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OK - Found the "leak"! - Only its not a leak.  Its not coolant, its pure water coming from A/C out a drain duct between two black plastic pipes about under the passenger seat - duh! Used the new Stant 12270 and pressure sat at 19 psi for 3 minutes or so (dropped a teeny bit over 3 minutes --> one quarter of the width of the 9 font in 19 psi label.)  Does that count as holding sufficient pressure? I got the VW adapter for the Stant, but I think I need something else to test the cap, but if I just replaced it with new OEM part 4 months ago I am doubting that is worth testing? Does that sound right or should I still get the part and test the new cap? I have pretty much dismissed lack of pressure as my issue. Reputable dealer did the coolant flush so I assume got the air out, but now kind of wish I got a vacuum tool.  So next I went to rule out dirty radiators as the issue.  I had already vacuumed the a/c condensers and the edges of the radiator through the bumper ducts and they looked good, but based on advice from this forum I removed the bumper to get behind the A?C condensers and HOLY MOSES there was a lot of dirt, former shrubbery, seeds and sand.  Bought a air compressor from Harbor Freight to blow crap from back to front. Then decided I needed to blast from behind the radiator (covered condenser) and removed the radiator brackets and fans, and removed a small beach of sand from the radiators ( I drive along the coast everyday). It might be a little better but coming to work today I was at 100c-103c the last 30 min of the drive and it was only 70 f ambient so I don't think I have solved my problem.  Low fans are late to kick in at over 100 without AC on. High fans kick in at 102-4c and they do drop the temp back to 100c-102c.    So next step sounds like going after the water pump and thermostat?  Do you agree this is worth chasing down? I am afraid that if I can hit 107c in 80f ambient, then 90f with AC has gotta get me to even higher levels. Many thanks for the input.  

 

Normally, we let pressure tests sit for at least 15 to 30 min. to see if they hold pressure.  From your test description, you are probably fine.

 

Not surprised you found enough stuff in the radiators for your own National Geographic special; that is a common thing with these cars.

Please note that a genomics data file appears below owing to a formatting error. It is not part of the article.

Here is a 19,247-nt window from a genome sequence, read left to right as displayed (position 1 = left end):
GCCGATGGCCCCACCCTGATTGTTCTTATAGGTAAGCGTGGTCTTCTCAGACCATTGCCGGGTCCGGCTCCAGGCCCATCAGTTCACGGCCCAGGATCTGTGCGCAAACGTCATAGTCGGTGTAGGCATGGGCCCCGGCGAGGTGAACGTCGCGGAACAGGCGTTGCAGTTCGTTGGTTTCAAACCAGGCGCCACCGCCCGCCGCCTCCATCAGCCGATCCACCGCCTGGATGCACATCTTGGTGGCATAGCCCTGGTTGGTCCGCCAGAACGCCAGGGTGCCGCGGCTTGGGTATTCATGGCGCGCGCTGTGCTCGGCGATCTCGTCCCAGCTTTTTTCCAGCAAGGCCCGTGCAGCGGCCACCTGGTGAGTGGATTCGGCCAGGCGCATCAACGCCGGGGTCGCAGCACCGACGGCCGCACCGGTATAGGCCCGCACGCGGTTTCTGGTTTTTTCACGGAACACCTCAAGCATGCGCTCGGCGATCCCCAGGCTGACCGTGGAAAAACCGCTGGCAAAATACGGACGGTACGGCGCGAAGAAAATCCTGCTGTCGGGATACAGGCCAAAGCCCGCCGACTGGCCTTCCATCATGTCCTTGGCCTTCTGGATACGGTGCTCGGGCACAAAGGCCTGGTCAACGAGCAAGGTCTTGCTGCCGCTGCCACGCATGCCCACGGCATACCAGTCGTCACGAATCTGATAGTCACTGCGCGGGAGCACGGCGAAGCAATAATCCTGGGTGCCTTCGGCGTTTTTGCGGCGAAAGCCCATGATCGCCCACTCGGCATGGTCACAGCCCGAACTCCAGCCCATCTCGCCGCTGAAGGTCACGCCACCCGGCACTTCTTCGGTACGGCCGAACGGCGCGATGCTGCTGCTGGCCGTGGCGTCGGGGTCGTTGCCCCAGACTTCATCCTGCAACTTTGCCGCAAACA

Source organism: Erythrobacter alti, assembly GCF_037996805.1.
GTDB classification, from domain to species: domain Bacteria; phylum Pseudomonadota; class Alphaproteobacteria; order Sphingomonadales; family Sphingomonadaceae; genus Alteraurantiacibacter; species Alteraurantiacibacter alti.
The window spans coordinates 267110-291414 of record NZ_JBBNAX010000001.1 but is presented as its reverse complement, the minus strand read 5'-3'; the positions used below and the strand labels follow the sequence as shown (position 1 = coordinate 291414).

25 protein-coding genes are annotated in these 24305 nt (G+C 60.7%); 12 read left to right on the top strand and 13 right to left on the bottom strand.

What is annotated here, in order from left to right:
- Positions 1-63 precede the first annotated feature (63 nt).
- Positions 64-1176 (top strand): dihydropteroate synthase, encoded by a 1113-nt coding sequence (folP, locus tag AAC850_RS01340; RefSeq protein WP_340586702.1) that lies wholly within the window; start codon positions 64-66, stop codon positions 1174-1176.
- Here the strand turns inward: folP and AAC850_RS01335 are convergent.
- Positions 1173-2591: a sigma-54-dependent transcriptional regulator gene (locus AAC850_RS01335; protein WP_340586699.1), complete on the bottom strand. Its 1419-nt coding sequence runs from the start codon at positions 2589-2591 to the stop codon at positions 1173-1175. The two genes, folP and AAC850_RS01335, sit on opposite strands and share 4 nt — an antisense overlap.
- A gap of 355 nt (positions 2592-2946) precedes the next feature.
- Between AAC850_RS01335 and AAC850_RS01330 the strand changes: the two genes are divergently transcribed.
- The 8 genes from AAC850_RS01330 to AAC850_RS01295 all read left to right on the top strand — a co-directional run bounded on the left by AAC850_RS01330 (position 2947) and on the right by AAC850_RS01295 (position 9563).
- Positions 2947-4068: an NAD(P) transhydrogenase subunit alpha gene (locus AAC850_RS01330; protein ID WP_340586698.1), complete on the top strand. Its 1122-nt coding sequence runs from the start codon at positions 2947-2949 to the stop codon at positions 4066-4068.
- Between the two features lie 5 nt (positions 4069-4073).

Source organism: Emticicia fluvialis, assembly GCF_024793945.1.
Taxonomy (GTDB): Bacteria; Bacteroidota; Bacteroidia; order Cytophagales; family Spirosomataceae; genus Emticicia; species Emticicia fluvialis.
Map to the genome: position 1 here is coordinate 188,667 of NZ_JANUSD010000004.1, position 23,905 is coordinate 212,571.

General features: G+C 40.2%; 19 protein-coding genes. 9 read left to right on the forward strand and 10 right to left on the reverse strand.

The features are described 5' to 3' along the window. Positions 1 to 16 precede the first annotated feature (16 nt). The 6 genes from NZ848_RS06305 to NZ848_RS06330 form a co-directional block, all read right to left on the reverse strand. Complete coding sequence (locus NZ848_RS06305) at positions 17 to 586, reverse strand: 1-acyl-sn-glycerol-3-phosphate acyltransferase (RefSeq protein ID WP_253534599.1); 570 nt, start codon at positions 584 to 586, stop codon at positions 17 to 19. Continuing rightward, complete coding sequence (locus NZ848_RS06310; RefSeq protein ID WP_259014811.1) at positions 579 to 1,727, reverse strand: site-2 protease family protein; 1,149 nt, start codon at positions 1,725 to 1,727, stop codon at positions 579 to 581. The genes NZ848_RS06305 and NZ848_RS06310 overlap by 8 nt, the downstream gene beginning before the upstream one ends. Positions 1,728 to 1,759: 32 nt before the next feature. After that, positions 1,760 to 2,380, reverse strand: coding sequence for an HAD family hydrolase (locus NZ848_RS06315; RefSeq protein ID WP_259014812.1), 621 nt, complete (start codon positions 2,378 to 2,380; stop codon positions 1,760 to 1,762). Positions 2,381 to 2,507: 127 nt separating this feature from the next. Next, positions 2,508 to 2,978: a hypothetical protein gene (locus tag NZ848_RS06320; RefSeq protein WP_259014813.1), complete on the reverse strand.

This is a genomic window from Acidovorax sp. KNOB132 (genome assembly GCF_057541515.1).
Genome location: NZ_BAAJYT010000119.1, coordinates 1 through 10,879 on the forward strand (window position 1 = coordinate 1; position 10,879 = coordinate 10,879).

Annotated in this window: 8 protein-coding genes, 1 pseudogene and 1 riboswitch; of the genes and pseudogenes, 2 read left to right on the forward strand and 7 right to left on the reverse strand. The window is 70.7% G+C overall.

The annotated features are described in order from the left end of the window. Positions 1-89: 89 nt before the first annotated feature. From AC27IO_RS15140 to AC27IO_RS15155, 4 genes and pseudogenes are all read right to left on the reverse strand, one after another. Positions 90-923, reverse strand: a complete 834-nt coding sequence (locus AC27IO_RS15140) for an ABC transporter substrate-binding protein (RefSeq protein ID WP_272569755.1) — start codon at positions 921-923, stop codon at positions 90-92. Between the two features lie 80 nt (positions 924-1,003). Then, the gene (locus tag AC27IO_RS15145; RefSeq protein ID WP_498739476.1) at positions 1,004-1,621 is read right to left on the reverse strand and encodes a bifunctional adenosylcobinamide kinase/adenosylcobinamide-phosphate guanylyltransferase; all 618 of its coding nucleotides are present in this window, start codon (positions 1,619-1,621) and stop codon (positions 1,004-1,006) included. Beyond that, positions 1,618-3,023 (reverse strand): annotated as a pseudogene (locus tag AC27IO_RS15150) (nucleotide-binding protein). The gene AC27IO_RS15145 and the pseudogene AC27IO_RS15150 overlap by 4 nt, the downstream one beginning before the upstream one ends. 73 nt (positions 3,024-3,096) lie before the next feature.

I don't remember how many miles are on the car, but the water pumps in these vehicles should be considered a maintenance item that needs to be periodically replaced.

 

 

I'm installing my 3rd pump and 2nd tank in a bit over 4 years. How often should "periodic" be?

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Water pumps are maintence items at around 40K miles unless they start to leak or make noise earlier.   Surge tanks are less mileage dependent, some actually going the life of the car.  By far, the biggest reason we see for early failures of either, and in particular the tanks, is the use of aftermarket parts.  We have seen third party water pumps not make it 3K miles, and aftermarket tanks so poorly made that they would fail right out of the box, which is why we only use the factory units.

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Thanks JFP.  Had pump, thermo and tank replaced (all OEM) and car is running hotter than normal.  Averaging gauge, probably around 210 when it used to run 190-195.  Mechanic said to monitor it but "they have noticed new water pumps and thermostats running a bit hotter".

 

Anyone else notice that?

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Thanks JFP.  Had pump, thermo and tank replaced (all OEM) and car is running hotter than normal.  Averaging gauge, probably around 210 when it used to run 190-195.  Mechanic said to monitor it but "they have noticed new water pumps and thermostats running a bit hotter".

 

Anyone else notice that?

 

Not really.  The new thermostat may be a bit hotter than the old one, unless you used the LN low temp unit.  I would also hook the car up to a Porsche diagnostic tool and check the coolant temp with that, the dash gauges in these cars are not known for their accuracy.

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